Neither made it that far in 2013. Not even close. Federer lost his second match at the All England Club. Nadal exited in the first round, a year after bowing out in the second.
With play at Wimbledon starting Monday, Federer and Nadal are eager to return to the heights they once reached with regularity at the grass-court Grand Slam tournament. They sound certain that they are prepared to fare better than 12 months ago — and, as might be expected from a seven-time champion, Federer came right out and called himself "a contender."
"I feel like, yeah, if things click here, I should be able to win the tournament," Federer said Saturday.
"I feel I have a very good chance again this year. I hope to utilize my fitness, the amount of matches I've played this year," he added. "So I'm really coming in with a much better feeling."
Federer tuned up for Wimbledon, where he is seeded fourth, by winning a title on grass at Halle, Germany, last weekend. That showing gave Federer all the assurance he needed that his game is in prime form at the moment, especially on the slick surface he dominated for a decade.
Last season, Federer explained, there were "certain things I wanted to do, but I couldn't figure out or couldn't do it."
"This year," he continued, "I feel all the options are there. Return, serve, serve and volley, come in, my backhand — everything is working to my liking. For that reason, I feel I'm a bit more relaxed mentally, because I know it is there. I clearly want to do better than last year, there's no doubt about it."
So does the second-seeded Nadal, of course. He reached five Wimbledon finals and earned a pair of trophies, including by edging Federer 9-7 in the fifth set in 2008. They met in three consecutive title matches at the All England Club from 2006-08, and could meet in the semifinals this year.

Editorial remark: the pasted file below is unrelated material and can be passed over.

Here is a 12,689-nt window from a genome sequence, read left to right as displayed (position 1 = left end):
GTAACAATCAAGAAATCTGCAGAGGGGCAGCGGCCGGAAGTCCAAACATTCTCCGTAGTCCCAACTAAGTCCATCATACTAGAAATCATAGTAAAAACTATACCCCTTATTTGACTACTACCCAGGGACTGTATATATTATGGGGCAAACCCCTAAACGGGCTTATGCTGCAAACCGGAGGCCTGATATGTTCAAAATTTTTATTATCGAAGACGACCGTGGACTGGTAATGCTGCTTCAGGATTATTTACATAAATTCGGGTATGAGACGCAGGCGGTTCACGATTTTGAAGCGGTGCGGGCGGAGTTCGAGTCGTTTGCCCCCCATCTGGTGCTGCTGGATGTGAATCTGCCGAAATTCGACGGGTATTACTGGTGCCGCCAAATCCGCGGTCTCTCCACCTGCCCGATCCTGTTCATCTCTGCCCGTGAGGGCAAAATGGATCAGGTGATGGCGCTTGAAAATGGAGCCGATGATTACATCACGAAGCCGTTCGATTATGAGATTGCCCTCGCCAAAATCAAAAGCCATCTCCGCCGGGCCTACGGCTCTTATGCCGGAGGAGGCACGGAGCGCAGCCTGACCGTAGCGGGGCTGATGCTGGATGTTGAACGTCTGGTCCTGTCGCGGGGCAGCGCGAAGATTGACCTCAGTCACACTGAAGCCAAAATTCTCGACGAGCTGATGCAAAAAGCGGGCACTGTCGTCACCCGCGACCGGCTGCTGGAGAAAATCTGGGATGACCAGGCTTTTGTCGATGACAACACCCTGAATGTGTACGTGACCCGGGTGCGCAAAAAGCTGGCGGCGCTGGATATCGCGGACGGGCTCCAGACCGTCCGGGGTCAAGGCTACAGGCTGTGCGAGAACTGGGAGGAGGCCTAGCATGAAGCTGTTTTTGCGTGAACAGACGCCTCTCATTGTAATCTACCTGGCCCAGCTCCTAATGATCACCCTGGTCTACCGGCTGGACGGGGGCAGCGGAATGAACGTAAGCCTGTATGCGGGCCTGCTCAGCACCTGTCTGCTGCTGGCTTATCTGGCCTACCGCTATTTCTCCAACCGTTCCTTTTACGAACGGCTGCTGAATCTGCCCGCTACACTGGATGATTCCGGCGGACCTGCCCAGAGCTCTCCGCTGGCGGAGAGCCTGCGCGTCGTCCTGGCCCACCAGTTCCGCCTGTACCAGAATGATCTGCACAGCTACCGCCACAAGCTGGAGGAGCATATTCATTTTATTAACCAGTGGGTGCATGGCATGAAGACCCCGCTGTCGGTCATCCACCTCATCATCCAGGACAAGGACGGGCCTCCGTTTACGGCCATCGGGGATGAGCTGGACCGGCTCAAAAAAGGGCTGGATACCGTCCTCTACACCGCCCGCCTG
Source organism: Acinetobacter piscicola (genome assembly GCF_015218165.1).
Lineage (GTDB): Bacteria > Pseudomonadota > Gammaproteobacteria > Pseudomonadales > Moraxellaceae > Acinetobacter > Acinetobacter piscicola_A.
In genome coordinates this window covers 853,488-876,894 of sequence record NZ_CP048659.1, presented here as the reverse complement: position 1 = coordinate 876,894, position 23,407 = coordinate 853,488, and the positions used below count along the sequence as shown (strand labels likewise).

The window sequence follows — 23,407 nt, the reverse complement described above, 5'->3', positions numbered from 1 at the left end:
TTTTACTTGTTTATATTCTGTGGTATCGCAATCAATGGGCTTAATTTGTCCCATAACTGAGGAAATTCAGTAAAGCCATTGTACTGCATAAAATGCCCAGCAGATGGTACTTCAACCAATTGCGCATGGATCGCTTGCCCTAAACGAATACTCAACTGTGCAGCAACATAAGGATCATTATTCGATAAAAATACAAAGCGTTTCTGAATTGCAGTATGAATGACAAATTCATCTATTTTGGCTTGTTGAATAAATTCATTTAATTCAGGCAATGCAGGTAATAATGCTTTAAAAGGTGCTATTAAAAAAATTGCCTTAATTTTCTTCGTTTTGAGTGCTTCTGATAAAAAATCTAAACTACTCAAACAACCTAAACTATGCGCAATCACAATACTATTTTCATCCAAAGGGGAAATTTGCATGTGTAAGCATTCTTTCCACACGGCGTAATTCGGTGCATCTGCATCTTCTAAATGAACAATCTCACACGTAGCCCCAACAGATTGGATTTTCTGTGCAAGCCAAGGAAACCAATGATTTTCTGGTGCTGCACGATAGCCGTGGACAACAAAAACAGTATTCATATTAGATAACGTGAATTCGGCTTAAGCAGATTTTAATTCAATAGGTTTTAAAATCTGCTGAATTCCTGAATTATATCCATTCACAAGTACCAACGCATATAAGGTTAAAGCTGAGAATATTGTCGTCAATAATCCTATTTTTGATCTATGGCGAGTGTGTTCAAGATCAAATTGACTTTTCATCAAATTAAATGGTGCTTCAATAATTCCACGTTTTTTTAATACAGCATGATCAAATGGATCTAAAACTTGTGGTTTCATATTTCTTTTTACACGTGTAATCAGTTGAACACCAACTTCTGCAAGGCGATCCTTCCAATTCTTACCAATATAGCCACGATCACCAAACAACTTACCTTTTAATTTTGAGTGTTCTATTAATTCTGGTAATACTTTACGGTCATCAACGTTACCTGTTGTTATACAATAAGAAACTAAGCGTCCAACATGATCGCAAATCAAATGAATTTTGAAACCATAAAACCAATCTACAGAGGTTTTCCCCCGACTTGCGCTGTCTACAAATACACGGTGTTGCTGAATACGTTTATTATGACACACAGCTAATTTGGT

First things first, though. Nadal has a test in the first round against big-hitting Martin Klizan, then could face Lukas Rosol, the man who stunned the Spaniard in 2012's second round. The third round could bring a challenge from tough server Ivo Karlovic.
For now, Nadal is most pleased with the state of his left knee, which acted up during his 7-6 (4), 7-6 (8), 6-4 loss in 2013 to 135th-ranked Steve Darcis, saying it "hurts less this year than last year." That's allowed Nadal to put in longer hours than usual on the practice courts this week, a key as the nine-time French Open champion transitions from clay to grass, on which he has lost three matches in a row.
A year ago at Wimbledon, a 6-7 (5), 7-6 (5), 7-5, 7-6 (5) loss to 116th-ranked Sergiy Stakhovsky ended Federer's streak of getting at least to the quarterfinals at 36 consecutive major tournaments. It was Federer's earliest Grand Slam defeat since May 2003.
Somber that day, at least Federer can joke about it now.
He said that when he ran into Stakhovsky on Friday, they kidded around about how they could only meet in the final this year, because they were drawn into opposite sides of the bracket.
"So it's all good for both of us," Federer said, then paused before delivering the punch line: "For me, at least."